Monday, November 24, 2014

The Canadian Judicial Council would be out of it's collective mind not to accept the deal!

Good Day Readers:

Had a notice from the CJC the hearing will reconvene at 2:15 today.

The Canadian Judicial Council really has no choice but to accept the deal otherwise it risks dragging on this sordid affair even longer at taxpayer expense.

Suppose the Inquiry went to its natural conclusion. Only two conclusions would have been possible. She remain on the bench or she not. If the former the House of Commons and the Senate would have had to ratify the decision. so what do they do send her back and give her an office next to Vic Toews pretending none of this happened? If that happened can you imagine the outcry from women and their advocacy groups. Vote to remove her from the bench and the Canadian Judicial Council could have breathed much easier.

The Inquiry has been a huge embarrassment for the Council on a few levels. Beyond the time and public cost it has consumed, it has painfully shown the inadequacies in the CJC complaints discipline procedures, as sell as, the severely flawed way federal judges are appointed in Canada.

Right about now the boys and girls in the inner sanctum of The Council must be heaving a huge collective sigh of relief.- "Thank you Lori Douglas for letting us off the hook." And so ends another sordid chapter in the annals of Canadian jurisprudence but there'll be others..

Clare L Pieuk
Lori Douglas judge in nude photos case, offers deal to retire

Monday, November 24, 2014

Senior Manitoba Judge Lori Douglas has proposed a deal to retire, just ahead of a hearing into whether she should be kicked off the bench over nude photos of her that appeared on the internet.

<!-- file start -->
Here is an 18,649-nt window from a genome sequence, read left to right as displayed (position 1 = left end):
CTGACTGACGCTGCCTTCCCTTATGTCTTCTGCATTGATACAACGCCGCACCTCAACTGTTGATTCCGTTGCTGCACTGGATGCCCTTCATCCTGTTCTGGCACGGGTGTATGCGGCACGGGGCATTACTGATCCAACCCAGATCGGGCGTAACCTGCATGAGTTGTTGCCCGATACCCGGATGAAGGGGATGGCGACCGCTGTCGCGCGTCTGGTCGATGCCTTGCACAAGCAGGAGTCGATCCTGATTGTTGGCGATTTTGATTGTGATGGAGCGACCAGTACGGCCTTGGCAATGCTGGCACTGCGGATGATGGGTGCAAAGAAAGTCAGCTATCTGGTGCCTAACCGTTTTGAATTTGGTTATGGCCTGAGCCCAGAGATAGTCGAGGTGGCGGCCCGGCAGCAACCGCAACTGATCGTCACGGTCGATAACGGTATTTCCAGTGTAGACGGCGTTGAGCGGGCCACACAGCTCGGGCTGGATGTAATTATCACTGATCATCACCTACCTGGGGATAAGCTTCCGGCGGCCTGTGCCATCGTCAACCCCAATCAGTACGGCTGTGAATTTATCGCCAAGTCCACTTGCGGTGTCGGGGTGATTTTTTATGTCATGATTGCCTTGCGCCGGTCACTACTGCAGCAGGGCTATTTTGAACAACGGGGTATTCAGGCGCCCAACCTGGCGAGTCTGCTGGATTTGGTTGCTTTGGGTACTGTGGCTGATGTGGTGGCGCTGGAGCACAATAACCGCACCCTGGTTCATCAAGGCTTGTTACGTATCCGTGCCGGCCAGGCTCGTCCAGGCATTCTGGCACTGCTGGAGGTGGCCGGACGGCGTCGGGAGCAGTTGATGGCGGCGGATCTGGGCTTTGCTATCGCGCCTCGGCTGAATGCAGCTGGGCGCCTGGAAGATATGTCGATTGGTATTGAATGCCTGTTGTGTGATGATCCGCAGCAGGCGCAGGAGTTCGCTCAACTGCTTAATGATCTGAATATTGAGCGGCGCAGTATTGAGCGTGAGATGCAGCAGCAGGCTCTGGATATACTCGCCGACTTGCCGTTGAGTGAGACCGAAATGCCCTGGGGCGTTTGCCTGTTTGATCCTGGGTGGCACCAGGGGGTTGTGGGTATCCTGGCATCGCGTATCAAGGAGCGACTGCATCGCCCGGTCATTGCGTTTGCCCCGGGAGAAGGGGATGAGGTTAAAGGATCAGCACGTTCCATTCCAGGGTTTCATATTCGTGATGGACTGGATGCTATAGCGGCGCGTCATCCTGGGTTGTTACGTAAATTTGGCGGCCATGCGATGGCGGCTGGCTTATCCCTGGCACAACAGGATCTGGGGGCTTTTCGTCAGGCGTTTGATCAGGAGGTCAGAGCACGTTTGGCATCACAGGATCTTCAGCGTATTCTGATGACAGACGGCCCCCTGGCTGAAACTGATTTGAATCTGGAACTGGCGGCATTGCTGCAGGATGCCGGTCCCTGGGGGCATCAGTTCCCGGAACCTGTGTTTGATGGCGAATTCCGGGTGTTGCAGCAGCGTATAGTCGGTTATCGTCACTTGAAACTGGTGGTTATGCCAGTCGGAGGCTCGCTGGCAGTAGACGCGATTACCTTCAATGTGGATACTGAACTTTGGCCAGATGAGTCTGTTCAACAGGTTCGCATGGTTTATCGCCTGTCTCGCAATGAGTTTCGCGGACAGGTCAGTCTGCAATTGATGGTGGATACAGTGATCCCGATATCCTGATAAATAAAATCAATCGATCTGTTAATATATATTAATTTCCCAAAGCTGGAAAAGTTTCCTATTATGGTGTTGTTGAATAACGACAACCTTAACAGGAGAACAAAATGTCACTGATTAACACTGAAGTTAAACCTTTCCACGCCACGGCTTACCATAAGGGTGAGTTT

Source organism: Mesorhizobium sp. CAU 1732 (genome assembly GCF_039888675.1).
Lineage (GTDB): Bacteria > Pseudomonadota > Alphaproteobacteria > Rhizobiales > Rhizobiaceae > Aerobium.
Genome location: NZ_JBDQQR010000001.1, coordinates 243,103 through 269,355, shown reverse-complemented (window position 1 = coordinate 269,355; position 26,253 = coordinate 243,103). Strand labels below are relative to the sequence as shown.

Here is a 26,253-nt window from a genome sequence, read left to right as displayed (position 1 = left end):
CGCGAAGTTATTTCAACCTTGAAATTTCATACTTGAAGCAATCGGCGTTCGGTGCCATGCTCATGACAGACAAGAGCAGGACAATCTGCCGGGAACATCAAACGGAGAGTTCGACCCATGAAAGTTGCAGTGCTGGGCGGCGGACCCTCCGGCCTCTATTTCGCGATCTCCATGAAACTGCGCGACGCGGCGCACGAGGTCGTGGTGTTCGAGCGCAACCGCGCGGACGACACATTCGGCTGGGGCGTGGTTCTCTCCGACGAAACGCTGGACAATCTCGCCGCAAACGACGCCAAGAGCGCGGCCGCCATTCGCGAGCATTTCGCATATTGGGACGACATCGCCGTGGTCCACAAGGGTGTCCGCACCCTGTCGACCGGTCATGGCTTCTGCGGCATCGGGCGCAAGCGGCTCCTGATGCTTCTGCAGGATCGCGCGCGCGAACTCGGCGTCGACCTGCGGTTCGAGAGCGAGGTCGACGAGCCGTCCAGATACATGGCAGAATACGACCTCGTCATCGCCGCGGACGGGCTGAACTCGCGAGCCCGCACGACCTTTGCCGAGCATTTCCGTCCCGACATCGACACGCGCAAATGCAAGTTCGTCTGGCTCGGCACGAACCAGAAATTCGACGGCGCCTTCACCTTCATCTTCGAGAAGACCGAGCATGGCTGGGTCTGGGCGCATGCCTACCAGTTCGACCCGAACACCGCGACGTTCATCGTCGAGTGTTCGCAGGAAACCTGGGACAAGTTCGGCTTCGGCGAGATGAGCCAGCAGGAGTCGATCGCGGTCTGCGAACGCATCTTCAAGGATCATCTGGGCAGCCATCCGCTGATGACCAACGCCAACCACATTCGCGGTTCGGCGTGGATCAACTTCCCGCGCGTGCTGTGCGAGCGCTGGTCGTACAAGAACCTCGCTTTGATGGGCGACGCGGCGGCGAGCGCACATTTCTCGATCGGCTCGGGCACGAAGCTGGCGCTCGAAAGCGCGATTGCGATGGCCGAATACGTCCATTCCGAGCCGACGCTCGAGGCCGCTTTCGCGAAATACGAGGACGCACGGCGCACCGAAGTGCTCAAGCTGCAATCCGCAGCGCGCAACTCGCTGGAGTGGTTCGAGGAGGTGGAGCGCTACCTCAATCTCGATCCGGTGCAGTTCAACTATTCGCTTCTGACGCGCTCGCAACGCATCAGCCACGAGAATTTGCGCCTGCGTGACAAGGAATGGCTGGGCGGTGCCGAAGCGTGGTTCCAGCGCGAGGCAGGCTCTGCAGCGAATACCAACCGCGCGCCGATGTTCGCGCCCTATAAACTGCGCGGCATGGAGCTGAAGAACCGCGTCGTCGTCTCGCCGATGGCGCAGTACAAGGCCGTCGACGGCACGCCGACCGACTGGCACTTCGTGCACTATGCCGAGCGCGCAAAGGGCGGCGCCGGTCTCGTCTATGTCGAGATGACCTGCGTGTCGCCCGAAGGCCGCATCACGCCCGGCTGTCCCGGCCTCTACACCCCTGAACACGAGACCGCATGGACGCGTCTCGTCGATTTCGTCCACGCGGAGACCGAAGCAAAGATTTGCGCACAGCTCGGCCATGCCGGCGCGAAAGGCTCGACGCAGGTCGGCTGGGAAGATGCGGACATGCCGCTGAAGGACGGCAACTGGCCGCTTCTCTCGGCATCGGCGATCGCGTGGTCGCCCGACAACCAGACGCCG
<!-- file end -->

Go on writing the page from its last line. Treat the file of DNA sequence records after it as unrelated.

Douglas's lawyer, Sheila Block, said the agreement was struck with theCanadian Judicial Council (CJC) to stay the proceedings in return for Douglas to retire in May 2015.

The three-person panel hearing the case in Winnipeg still has to approve the proposed settlement. A decision is expected Monday afternoon.

Lori Douglas case to start anew with sex photos off-limits
Lori Douglas wins temporary ban on nude photos at disciplinary hearing

The complaint against Douglas, an associate chief justice, arose after her now-late husband, Jack King, took graphic photos of her — some of which depict bondage — and posted them on an internet site without her knowledge or permission in 2003.

Douglas faces allegations that she failed to disclose the photos whenshe applied to become a judge in 2004 and that the pictures could undermine public confidence in the justice system.

The panel had set aside 10 days for the hearing, which was expected to receive testimony from 23 witnesses. Douglas's lawyers had fought for a ban on the use of graphic sex photographs during the hearing.

Federal Court Judge Richard Mosley ruled in their favour on Friday, raising questions about how the hearing would proceed without photos central to the allegations against her .

The following is the statement read by Sheila Block to the CJC panel: